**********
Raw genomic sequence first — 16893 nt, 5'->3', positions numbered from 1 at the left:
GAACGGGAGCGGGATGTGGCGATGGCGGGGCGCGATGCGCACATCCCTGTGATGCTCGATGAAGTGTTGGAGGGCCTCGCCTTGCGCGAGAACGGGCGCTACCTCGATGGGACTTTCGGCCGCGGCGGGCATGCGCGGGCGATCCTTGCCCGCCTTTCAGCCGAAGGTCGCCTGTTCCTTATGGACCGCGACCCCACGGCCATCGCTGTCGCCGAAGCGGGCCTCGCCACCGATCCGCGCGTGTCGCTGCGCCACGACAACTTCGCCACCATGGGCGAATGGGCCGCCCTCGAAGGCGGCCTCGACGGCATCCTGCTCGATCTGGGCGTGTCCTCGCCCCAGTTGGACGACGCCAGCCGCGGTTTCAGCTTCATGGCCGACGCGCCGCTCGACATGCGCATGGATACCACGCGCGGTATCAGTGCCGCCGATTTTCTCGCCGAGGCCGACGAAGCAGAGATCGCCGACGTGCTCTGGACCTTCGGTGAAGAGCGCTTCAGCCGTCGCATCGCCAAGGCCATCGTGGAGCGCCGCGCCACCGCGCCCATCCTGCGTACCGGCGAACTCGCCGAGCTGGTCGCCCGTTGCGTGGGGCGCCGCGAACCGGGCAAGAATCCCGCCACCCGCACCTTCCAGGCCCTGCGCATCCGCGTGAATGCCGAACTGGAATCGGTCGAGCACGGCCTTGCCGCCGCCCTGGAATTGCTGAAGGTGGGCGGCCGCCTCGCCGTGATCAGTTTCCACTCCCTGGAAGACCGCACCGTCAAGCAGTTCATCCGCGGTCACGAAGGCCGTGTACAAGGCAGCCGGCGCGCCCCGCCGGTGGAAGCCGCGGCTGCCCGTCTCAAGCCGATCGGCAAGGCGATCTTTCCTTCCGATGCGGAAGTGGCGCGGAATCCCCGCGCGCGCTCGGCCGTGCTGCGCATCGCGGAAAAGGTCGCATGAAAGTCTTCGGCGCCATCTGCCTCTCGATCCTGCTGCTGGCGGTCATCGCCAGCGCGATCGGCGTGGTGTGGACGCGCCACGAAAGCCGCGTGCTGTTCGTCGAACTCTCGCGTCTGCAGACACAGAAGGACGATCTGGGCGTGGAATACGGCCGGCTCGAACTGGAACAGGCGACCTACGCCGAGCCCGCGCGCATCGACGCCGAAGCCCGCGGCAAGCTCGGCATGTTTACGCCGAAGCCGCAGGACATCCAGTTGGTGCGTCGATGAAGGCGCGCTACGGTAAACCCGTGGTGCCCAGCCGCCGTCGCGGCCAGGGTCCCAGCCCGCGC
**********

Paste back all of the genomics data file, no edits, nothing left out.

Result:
Raw genomic sequence first — 16893 nt, 5'->3', positions numbered from 1 at the left:
GAACGGGAGCGGGATGTGGCGATGGCGGGGCGCGATGCGCACATCCCTGTGATGCTCGATGAAGTGTTGGAGGGCCTCGCCTTGCGCGAGAACGGGCGCTACCTCGATGGGACTTTCGGCCGCGGCGGGCATGCGCGGGCGATCCTTGCCCGCCTTTCAGCCGAAGGTCGCCTGTTCCTTATGGACCGCGACCCCACGGCCATCGCTGTCGCCGAAGCGGGCCTCGCCACCGATCCGCGCGTGTCGCTGCGCCACGACAACTTCGCCACCATGGGCGAATGGGCCGCCCTCGAAGGCGGCCTCGACGGCATCCTGCTCGATCTGGGCGTGTCCTCGCCCCAGTTGGACGACGCCAGCCGCGGTTTCAGCTTCATGGCCGACGCGCCGCTCGACATGCGCATGGATACCACGCGCGGTATCAGTGCCGCCGATTTTCTCGCCGAGGCCGACGAAGCAGAGATCGCCGACGTGCTCTGGACCTTCGGTGAAGAGCGCTTCAGCCGTCGCATCGCCAAGGCCATCGTGGAGCGCCGCGCCACCGCGCCCATCCTGCGTACCGGCGAACTCGCCGAGCTGGTCGCCCGTTGCGTGGGGCGCCGCGAACCGGGCAAGAATCCCGCCACCCGCACCTTCCAGGCCCTGCGCATCCGCGTGAATGCCGAACTGGAATCGGTCGAGCACGGCCTTGCCGCCGCCCTGGAATTGCTGAAGGTGGGCGGCCGCCTCGCCGTGATCAGTTTCCACTCCCTGGAAGACCGCACCGTCAAGCAGTTCATCCGCGGTCACGAAGGCCGTGTACAAGGCAGCCGGCGCGCCCCGCCGGTGGAAGCCGCGGCTGCCCGTCTCAAGCCGATCGGCAAGGCGATCTTTCCTTCCGATGCGGAAGTGGCGCGGAATCCCCGCGCGCGCTCGGCCGTGCTGCGCATCGCGGAAAAGGTCGCATGAAAGTCTTCGGCGCCATCTGCCTCTCGATCCTGCTGCTGGCGGTCATCGCCAGCGCGATCGGCGTGGTGTGGACGCGCCACGAAAGCCGCGTGCTGTTCGTCGAACTCTCGCGTCTGCAGACACAGAAGGACGATCTGGGCGTGGAATACGGCCGGCTCGAACTGGAACAGGCGACCTACGCCGAGCCCGCGCGCATCGACGCCGAAGCCCGCGGCAAGCTCGGCATGTTTACGCCGAAGCCGCAGGACATCCAGTTGGTGCGTCGATGAAGGCGCGCTACGGTAAACCCGTGGTGCCCAGCCGCCGTCGCGGCCAGGGTCCCAGCCCGCGC